"I am thy father’s spirit, Doomed for a certain term to walk the night And for the day confined to fast in fires Till the foul crimes done in my days of nature." (Act 1, Sc 5)
"Murder most foul, as in the best it is. But this most foul, strange and unnatural…A serpent stung me. So the whole ear of Denmark Is by a forgèd process of my death Rankly abused. But know, thou noble youth, The serpent that did sting thy father’s life Now wears his crown." (Act 1, Sc 5)
"O my prophetic soul! My uncle?" (Act 1, Sc 5)
"And thy commandment all alone shall live Within the book and volume of my brain, Unmixed with baser matter. Yes, by heaven! O most pernicious woman! O villain, villain, smiling, damnèd villain! My tables!—Meet it is I set it down That one may smile, and smile, and be a villain. At least I’m sure it may be so in Denmark. (writes) So, uncle, there you are. Now to my word." (Act 1, Sc 5)
May be the devil, and the devil hath power T' assume a pleasing shape. Yea, and perhaps Out of my weakness and my melancholy, As he is very potent with such spirits, Abuses me to damn me. I’ll have grounds More relative than this. The play’s the thing Wherein I’ll catch the conscience of the king. (Act 2, Sc 2)
Hamlet meets the ghost who reveals he is the spirit of King Hamlet (his father) and tells Hamlet that Claudius killed him and tells Hamlet to seek revenge for his murder.
"But, oh, what kind of prayer is there for me? 'Dear Lord, forgive me for my horrible murder?'" (Act 3, Sc 3)
"So is it really revenge for me if I kill Claudius right when he is confessing his sins, in perfect condition for a trip to heaven? No. Away, sword, and wait for a better moment to kill him." (Act 3 scene 3, pg. 4 )
Hamlet agrees to plot the revenge against Claudius in order to avenge his father.
"Do not forget. This visitation Is but to whet thy almost blunted purpose. But look, amazement on thy mother sits. O, step between her and her fighting soul. Conceit in weakest bodies strongest works. Speak to her, Hamlet." (Act 3, Sc 4)
"Have you come to scold your tardy son for straying from his mission, letting your important command slip by? Tell me!" (Act 3, Sc 4)
Hamlet still doesn’t know if the ghost is really his father telling the truth about his death or a demon lying in order to hurt him. So to prove that the ghost’s story is true, he decides, in order to catch Claudius in his guilt for killing King Hamlet he would stage a play where the circumstances of King Hamlet’s death are played out and if Claudius appears upset then he is guilty and the ghost was right.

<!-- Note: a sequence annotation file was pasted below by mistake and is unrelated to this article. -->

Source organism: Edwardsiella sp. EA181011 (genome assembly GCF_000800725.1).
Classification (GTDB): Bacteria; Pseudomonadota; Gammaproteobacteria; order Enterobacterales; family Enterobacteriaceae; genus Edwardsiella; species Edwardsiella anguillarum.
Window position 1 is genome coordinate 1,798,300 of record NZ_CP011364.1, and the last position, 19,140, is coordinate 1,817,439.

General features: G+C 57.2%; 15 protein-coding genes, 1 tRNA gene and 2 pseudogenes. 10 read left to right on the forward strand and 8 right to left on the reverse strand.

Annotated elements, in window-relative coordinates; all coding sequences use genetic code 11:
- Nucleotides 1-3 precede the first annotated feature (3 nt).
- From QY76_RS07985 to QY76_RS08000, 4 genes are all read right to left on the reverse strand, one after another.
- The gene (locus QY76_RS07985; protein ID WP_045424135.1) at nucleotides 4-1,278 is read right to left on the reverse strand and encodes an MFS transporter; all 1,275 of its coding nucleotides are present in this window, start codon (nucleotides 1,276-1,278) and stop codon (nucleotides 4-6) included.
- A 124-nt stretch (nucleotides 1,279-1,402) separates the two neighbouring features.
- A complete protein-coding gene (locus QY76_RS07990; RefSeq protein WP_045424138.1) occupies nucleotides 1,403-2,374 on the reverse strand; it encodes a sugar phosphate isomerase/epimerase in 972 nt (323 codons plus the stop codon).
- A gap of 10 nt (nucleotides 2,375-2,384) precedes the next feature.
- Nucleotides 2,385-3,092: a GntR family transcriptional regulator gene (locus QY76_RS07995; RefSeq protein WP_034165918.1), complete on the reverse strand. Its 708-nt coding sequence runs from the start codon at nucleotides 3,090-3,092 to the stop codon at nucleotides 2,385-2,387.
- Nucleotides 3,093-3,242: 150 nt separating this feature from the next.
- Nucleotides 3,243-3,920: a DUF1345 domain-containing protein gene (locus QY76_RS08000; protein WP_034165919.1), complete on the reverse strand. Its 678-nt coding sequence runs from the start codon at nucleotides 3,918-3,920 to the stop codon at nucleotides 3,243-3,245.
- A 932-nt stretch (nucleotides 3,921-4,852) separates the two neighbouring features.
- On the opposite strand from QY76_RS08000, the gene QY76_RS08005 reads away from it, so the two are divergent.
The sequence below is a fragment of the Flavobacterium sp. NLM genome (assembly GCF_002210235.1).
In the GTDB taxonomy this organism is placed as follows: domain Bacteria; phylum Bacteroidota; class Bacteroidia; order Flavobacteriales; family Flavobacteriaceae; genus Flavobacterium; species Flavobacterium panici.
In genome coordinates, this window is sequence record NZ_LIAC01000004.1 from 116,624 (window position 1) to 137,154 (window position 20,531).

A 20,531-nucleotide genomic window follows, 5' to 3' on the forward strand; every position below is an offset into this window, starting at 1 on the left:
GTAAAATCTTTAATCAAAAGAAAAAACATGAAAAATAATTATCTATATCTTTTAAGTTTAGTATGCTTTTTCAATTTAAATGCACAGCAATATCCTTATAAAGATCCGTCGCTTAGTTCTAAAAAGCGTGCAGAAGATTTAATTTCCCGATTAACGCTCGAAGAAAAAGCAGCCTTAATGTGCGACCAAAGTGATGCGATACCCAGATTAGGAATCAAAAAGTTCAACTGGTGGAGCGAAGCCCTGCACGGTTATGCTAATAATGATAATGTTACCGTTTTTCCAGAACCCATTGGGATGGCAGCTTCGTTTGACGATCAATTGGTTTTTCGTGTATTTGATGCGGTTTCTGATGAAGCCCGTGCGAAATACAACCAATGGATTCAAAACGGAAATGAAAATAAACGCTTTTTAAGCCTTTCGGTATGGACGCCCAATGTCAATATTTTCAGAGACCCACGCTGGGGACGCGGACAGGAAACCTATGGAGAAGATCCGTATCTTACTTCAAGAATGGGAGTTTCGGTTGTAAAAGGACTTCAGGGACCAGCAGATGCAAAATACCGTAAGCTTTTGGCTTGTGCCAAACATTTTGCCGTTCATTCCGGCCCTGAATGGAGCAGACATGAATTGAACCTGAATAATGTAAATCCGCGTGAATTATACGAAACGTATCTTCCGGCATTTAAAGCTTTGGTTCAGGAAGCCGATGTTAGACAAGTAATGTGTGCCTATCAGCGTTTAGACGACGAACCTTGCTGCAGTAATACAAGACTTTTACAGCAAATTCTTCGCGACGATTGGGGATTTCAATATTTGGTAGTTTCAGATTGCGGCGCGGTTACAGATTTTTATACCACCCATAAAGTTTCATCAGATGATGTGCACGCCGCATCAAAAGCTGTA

Hamlet tells Horatio to watch Claudius’s reaction to the play, and attends the play with Ophelia, the King, Polonius and his mother and when Claudius sees the play King getting killed Claudius exclaims for the show to end and Hamlet know he is guilty. After the show everyone is upset, Gertrude goes to her room and Hamlet tries to complete his task of revenge and kill Claudius after the play, but he is praying and Hamlet stops himself as he doesn’t want Claudius to die sin free.
Hamlet then attempts to make his point of revenge clear to his mother but King Hamlet’s ghost stops him and reminds him that he still hasn’t taken revenge on Claudius.
After coming across soldiers who say they’re fighting over a little plot of land with little significance, Hamlet doesn’t understand why they would fight such a great battle with such little gain. But then reflects on his own situation, where he has everything to gain by killing Claudius and getting revenge, and yet hasn’t done so. He is angry at himself and vows to be more prudent with sticking to his revenge plot.
"How all occasions do inform against me, And spur my dull revenge! What is a man if his chief good and market of his time be but to sleep and feed? A beast, no more. Sure, he that made us with such large discourse, Looking before and after, gave us not that capability and godlike reason to fust in us unused. Now, whether it be Bestial oblivion, or some craven scruple." (Act 4, Sc. 4)
Whereon the numbers cannot try the cause, Which is not tomb enough and continent To hide the slain? Oh, from this time forth, My thoughts be bloody, or be nothing worth! (Act 4, Sc 4)